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Unraveling the Mystery of the Natural Farming System (Korean): Isolation of Bacteria and Determining the Effects on Growth.
|Title:||Unraveling the Mystery of the Natural Farming System (Korean): Isolation of Bacteria and Determining the Effects on Growth.|
|Authors:||Keliikuli, Ana K.|
|Contributors:||Animal Sciences (department)|
|Keywords:||Korean natural farming|
|Date Issued:||Aug 2018|
|Publisher:||University of Hawaiʻi at Mānoa|
|Abstract:||KNF is a self-sufficient farming system that involves the culturing of indigenous microorganisms (IMO) – fungi, bacteria, and protozoa. It enhances soil microorganism activity and improves soil fertility. This farming approach maximizes the use of on-farm resources, recycles farm waste, and minimizes external inputs while fostering soil health. However, scientific evidence of the benefits of KNF has been limited; little is known as to how this system works, what type of indigenous microorganisms are present in the soil treated under KNF conditions, or whether the collection site plays an integral role in soil fertility. In addition, there is no information on the rate and frequency at which IMO should be re-applied. |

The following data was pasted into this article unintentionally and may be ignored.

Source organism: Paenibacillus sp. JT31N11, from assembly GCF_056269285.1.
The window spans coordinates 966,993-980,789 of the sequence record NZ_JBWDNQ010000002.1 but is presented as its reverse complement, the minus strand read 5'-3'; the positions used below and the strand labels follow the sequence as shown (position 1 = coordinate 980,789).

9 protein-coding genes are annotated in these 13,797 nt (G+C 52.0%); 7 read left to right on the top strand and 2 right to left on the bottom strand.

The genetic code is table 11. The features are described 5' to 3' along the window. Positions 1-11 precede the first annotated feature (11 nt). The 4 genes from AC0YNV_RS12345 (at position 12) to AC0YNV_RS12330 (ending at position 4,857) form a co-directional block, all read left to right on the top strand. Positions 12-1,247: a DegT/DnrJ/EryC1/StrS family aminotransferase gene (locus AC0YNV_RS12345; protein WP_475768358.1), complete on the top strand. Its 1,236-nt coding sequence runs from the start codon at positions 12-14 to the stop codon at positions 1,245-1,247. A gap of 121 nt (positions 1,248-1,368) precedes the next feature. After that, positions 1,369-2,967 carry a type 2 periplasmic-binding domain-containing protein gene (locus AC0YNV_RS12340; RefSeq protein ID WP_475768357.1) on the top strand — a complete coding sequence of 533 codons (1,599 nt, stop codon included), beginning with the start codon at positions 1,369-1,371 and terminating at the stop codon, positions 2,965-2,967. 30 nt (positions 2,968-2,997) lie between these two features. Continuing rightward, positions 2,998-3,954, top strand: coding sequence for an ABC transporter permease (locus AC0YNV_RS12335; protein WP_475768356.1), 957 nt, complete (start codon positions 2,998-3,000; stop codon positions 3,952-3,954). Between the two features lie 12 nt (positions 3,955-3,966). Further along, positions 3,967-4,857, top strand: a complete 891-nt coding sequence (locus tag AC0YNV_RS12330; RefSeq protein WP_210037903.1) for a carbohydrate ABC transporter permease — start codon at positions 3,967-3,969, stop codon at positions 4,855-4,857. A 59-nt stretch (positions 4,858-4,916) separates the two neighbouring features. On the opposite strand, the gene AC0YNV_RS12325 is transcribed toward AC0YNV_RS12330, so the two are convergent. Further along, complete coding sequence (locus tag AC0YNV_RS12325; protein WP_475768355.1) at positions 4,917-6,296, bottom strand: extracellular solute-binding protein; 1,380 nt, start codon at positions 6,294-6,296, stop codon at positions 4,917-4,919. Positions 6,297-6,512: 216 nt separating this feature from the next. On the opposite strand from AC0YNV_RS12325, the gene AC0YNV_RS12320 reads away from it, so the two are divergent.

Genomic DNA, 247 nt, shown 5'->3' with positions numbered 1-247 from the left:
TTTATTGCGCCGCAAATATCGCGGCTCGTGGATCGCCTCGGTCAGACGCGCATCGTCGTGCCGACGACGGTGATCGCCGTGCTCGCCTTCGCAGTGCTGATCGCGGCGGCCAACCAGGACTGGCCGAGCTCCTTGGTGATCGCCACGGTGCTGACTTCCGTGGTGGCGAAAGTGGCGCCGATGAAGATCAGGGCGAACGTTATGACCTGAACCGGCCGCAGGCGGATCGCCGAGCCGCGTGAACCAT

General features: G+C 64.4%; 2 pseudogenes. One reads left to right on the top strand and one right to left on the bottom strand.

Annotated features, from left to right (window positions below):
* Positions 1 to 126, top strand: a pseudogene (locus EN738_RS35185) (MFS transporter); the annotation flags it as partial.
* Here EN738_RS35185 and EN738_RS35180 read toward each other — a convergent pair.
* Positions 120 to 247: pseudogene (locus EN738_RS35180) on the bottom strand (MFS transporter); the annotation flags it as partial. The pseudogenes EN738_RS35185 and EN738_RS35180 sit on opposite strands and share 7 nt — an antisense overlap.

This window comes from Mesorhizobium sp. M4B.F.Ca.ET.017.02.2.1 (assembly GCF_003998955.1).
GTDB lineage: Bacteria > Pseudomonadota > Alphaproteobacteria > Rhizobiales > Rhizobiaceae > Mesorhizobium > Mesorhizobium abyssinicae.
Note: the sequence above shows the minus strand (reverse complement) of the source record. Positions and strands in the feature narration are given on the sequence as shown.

There were three studies conducted with 4 overall goals: 1) identify the bacteria present in KNF, specifically phosphorus-solubilizing and nitrogen-fixing bacteria, 2) determine whether or not the collection site plays an integral part in plant growth, 3) determine how often to re-apply IMO 4 to the soil, and 4) inoculate seeds with bacteria isolated from KNF in the hopes of providing a better understanding as to the role it may play in plant growth. The first two studies showed that Bacillus megaterium and Bacillus aryabhattai were present in all soil samples. Bacillus subtilis and Bacillus licheniformis were dominant only in the KNF system. In the 2nd study, it was determined that the collection site of IMO plays an integral role and that applying a 2nd IMO application 14 days after the initial treatment increases plant yield. In the 3rd study (seed inoculation), the results showed that B. subtilis promoted plant growth in terms of germination rate, lateral root formation, root length, and stem elongation. Inoculating seeds with P. aeruginosa on the other hand proved to have little to no effect on plant growth.
Knowing where to collect/cultivate IMO and how often to apply it to the soil will be of great use to farmers who currently practice KNF. This study also provided statistical data that shows KNF to be more effective than conventional farming methods when sufficient bacteria are applied to the soil in a regular schedule. Natural farming is the key to a sustainable future.
|Description:||M.S. Thesis. University of Hawaiʻi at Mānoa 2018.|
|Rights:||All UHM dissertations and theses are protected by copyright. They may be viewed from this source for any purpose, but reproduction or distribution in any format is prohibited without written permission from the copyright owner.|
|Appears in Collections:||
M.S. - Animal Sciences|
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